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Report No. 14

24. Deposit condition precedent to revision (Recommendations of the Rankin Committee) (Its reason).-

The idea of making a deposit of the decretal amount a condition precedent was strongly recommended by the Civil Justice Committee. They relief on the analogy of the proviso to section 17 of the Provincial Small Cause Courts Act, 1887, under which an applicant for an order to set aside an ex parte decree is required to deposit in Court the decretal amount or to give security. The Committee stated: "We believed these conditions are admitted on all hands to have made for justice and indeed to be highly necessary to prevent gross abuse; we have some difficulty in seeing why an application asking for the special interference of the High Court should not be subjected to similar conditions."1

In making this recommendation the Committee was influenced by the need of giving protection to the respondents in these applications who were dragged to the High Court in a large number of cases which were ultimately dismissed. It further thought, that there was a tendency in some of the High Courts to regard section 25 as though it gave a right of appeal on a point of law similar to that conferred by section 100 of the Civil Procedure Code. It observed: " there are Judges who consider even under section 25 that if on a Small Cause Court judgment a point of law can be raised which they are not prepared to dismiss forthwith as bad, they ought to issue a rule on the respondent to show cause why his decree should not be set aside."2

They recommended that in order to give some protection to the respondent it was necessary that a compulsory deposit limited at any rate to Rs. 400 should in all cases be made with the petition without prejudice to the right of the court to require a deposit of the whole amount if it thought fit.3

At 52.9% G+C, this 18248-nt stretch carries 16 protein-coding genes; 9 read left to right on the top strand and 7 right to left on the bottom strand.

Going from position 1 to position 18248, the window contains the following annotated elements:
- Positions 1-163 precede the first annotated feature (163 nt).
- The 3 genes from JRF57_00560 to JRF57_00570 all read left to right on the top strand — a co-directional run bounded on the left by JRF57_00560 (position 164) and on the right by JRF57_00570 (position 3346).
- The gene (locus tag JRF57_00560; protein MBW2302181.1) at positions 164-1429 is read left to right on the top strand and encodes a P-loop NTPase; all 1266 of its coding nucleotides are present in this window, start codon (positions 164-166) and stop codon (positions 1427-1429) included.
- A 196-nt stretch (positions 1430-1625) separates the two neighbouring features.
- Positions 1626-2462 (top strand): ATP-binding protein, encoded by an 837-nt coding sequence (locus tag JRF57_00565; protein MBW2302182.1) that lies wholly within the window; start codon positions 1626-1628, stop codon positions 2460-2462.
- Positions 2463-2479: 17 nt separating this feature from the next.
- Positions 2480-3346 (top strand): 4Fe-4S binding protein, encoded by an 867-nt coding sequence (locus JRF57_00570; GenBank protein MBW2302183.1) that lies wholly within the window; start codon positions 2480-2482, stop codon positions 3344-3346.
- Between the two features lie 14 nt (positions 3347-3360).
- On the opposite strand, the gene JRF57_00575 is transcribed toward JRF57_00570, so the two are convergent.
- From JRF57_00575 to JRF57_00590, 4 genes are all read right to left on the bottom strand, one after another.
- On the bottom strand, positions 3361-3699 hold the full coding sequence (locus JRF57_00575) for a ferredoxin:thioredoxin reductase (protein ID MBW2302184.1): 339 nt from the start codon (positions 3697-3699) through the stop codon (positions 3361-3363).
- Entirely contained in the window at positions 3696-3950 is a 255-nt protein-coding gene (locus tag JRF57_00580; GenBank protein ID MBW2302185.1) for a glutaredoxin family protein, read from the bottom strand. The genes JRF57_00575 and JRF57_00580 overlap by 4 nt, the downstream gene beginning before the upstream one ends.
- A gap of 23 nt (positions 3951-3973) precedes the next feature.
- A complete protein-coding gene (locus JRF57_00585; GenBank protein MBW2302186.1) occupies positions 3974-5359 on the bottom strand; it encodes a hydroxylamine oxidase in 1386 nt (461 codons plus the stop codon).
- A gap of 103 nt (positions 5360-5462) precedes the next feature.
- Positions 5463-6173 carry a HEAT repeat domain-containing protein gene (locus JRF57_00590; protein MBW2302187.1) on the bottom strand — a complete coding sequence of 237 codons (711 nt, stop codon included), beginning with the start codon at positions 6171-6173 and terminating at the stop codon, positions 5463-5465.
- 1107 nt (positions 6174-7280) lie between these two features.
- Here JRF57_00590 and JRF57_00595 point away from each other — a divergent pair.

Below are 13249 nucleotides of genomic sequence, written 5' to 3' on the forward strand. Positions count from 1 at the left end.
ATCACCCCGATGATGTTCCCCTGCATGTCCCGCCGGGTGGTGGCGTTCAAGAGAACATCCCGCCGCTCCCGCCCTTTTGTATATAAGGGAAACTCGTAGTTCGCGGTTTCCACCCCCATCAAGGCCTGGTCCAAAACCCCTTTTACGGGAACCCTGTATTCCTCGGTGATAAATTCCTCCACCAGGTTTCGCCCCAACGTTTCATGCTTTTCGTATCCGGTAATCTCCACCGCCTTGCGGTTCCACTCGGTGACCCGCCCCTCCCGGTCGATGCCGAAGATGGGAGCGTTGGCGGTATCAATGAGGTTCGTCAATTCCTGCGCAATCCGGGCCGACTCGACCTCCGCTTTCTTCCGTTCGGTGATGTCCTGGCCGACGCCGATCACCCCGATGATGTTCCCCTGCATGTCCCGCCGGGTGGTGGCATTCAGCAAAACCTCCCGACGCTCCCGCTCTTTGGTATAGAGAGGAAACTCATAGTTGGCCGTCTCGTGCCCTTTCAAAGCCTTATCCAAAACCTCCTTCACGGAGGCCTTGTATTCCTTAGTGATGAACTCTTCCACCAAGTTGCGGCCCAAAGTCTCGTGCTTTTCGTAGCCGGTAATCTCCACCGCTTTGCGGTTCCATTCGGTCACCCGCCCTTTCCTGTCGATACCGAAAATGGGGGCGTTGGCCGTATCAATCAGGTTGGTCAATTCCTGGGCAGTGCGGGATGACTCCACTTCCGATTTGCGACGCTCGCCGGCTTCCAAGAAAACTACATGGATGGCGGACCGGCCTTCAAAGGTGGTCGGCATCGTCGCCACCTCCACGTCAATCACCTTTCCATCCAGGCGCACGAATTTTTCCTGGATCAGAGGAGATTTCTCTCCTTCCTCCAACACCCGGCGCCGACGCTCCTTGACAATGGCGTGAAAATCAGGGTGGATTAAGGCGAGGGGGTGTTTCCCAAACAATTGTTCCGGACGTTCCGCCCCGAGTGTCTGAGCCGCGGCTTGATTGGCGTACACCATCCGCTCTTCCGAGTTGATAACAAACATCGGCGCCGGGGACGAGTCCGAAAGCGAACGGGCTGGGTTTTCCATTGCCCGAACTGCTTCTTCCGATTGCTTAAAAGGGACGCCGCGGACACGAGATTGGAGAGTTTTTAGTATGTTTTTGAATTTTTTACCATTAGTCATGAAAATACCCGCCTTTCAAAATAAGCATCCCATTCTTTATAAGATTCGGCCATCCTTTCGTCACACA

1. Report, p. 369, para. 9.

2. Report, p. 366, para. 3.

3. Report, p. 370, para. 9.

25. Admission of revision petitions.-

We entirely agree with the Committee in deprecating the practice adopted by some of the High Courts. We have dealt at some length with the duty of the courts in admitting appeals under section 100, Civil Procedure Code and the need for a very careful scrutiny under Order VLI, rule 11 of the memorandum of appeal in these cases. We have also indicated the principles which should guide the courts in deciding whether an appeal should be admitted. We have, earlier in this chapter, emphasized the necessity for a closer scrutiny of the applications for revision made under section 115 of the Civil Procedure Code.

In our view, analogous principles should be applied in admitting applications under section 25 of the Provincial Small Cause Courts Act, 1887. Under section 25, as in section 115 of the Code, it is for the High Court to satisfy itself that the requirements laid down in these sections have been complied with. There is no right vested in a party to a revision. The granting of it is entirely a matter for the discretion of the court. The court, therefore, has to strictly satisfy itself that the conditions laid down in the section have been fulfilled, before it decides that the case is one in which this extraordinary jurisdiction of the court should be exercised.

The true remedy.- It is, however, difficult to see why this erroneous practice in some of the High Courts, which results in the courts freely granting rules in undeserving cases in disregard of the principles to be followed, should result in subjecting an applicant in a genuine case to the hardship of having to deposit the decretal amount or a part of it in cash. The true remedy lies, in our view, in emphasizing the principles on which the High Court should act in these matters and in insistence on the observance of these principles.

26. views of the Rankin Committee examined.-